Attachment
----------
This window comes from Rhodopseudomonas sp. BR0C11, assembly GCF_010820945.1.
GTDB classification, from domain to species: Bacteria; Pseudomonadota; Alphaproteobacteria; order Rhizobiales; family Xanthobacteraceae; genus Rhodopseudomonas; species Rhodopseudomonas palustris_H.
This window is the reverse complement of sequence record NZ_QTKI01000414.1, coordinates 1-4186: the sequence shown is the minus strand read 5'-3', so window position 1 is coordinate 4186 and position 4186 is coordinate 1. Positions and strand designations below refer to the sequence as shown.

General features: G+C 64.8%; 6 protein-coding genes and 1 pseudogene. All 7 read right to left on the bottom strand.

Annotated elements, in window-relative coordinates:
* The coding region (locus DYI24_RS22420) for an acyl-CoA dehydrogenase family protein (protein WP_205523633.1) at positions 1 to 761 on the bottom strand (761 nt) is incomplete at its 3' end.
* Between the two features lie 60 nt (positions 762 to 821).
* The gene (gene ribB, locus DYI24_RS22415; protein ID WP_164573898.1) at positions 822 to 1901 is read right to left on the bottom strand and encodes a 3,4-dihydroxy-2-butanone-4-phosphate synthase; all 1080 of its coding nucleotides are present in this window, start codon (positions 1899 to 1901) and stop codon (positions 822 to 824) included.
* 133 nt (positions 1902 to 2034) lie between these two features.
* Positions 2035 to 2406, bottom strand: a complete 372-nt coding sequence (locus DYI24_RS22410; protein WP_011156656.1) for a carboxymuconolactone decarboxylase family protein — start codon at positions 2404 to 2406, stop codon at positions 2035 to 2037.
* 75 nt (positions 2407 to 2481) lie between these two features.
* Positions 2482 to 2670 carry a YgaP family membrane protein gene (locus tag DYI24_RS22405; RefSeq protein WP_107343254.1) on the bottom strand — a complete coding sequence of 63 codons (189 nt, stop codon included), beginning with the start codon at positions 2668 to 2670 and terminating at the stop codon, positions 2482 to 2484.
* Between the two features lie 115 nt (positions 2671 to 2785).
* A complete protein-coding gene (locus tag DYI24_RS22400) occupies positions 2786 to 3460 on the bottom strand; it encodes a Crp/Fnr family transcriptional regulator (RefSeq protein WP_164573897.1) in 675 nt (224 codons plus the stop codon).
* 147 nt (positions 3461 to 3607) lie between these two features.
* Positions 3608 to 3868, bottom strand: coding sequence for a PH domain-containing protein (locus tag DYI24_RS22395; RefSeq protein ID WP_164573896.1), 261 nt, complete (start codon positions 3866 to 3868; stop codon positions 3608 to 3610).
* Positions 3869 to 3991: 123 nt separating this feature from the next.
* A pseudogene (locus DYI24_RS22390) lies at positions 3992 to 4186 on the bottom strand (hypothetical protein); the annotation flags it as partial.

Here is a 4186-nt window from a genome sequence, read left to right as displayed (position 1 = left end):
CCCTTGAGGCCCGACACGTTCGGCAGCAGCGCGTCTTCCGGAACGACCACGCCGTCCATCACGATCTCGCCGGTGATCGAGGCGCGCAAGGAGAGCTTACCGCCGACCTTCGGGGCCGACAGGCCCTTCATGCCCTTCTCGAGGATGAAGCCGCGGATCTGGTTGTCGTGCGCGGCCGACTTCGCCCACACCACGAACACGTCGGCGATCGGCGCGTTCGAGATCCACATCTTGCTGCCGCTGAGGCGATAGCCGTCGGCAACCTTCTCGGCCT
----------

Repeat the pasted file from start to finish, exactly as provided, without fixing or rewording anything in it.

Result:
This window comes from Rhodopseudomonas sp. BR0C11, assembly GCF_010820945.1.
GTDB classification, from domain to species: Bacteria; Pseudomonadota; Alphaproteobacteria; order Rhizobiales; family Xanthobacteraceae; genus Rhodopseudomonas; species Rhodopseudomonas palustris_H.
This window is the reverse complement of sequence record NZ_QTKI01000414.1, coordinates 1-4186: the sequence shown is the minus strand read 5'-3', so window position 1 is coordinate 4186 and position 4186 is coordinate 1. Positions and strand designations below refer to the sequence as shown.

General features: G+C 64.8%; 6 protein-coding genes and 1 pseudogene. All 7 read right to left on the bottom strand.

Annotated elements, in window-relative coordinates:
* The coding region (locus DYI24_RS22420) for an acyl-CoA dehydrogenase family protein (protein WP_205523633.1) at positions 1 to 761 on the bottom strand (761 nt) is incomplete at its 3' end.
* Between the two features lie 60 nt (positions 762 to 821).
* The gene (gene ribB, locus DYI24_RS22415; protein ID WP_164573898.1) at positions 822 to 1901 is read right to left on the bottom strand and encodes a 3,4-dihydroxy-2-butanone-4-phosphate synthase; all 1080 of its coding nucleotides are present in this window, start codon (positions 1899 to 1901) and stop codon (positions 822 to 824) included.
* 133 nt (positions 1902 to 2034) lie between these two features.
* Positions 2035 to 2406, bottom strand: a complete 372-nt coding sequence (locus DYI24_RS22410; protein WP_011156656.1) for a carboxymuconolactone decarboxylase family protein — start codon at positions 2404 to 2406, stop codon at positions 2035 to 2037.
* 75 nt (positions 2407 to 2481) lie between these two features.
* Positions 2482 to 2670 carry a YgaP family membrane protein gene (locus tag DYI24_RS22405; RefSeq protein WP_107343254.1) on the bottom strand — a complete coding sequence of 63 codons (189 nt, stop codon included), beginning with the start codon at positions 2668 to 2670 and terminating at the stop codon, positions 2482 to 2484.
* Between the two features lie 115 nt (positions 2671 to 2785).
* A complete protein-coding gene (locus tag DYI24_RS22400) occupies positions 2786 to 3460 on the bottom strand; it encodes a Crp/Fnr family transcriptional regulator (RefSeq protein WP_164573897.1) in 675 nt (224 codons plus the stop codon).
* 147 nt (positions 3461 to 3607) lie between these two features.
* Positions 3608 to 3868, bottom strand: coding sequence for a PH domain-containing protein (locus tag DYI24_RS22395; RefSeq protein ID WP_164573896.1), 261 nt, complete (start codon positions 3866 to 3868; stop codon positions 3608 to 3610).
* Positions 3869 to 3991: 123 nt separating this feature from the next.
* A pseudogene (locus DYI24_RS22390) lies at positions 3992 to 4186 on the bottom strand (hypothetical protein); the annotation flags it as partial.

Here is a 4186-nt window from a genome sequence, read left to right as displayed (position 1 = left end):
CCCTTGAGGCCCGACACGTTCGGCAGCAGCGCGTCTTCCGGAACGACCACGCCGTCCATCACGATCTCGCCGGTGATCGAGGCGCGCAAGGAGAGCTTACCGCCGACCTTCGGGGCCGACAGGCCCTTCATGCCCTTCTCGAGGATGAAGCCGCGGATCTGGTTGTCGTGCGCGGCCGACTTCGCCCACACCACGAACACGTCGGCGATCGGCGCGTTCGAGATCCACATCTTGCTGCCGCTGAGGCGATAGCCGTCGGCAACCTTCTCGGCCT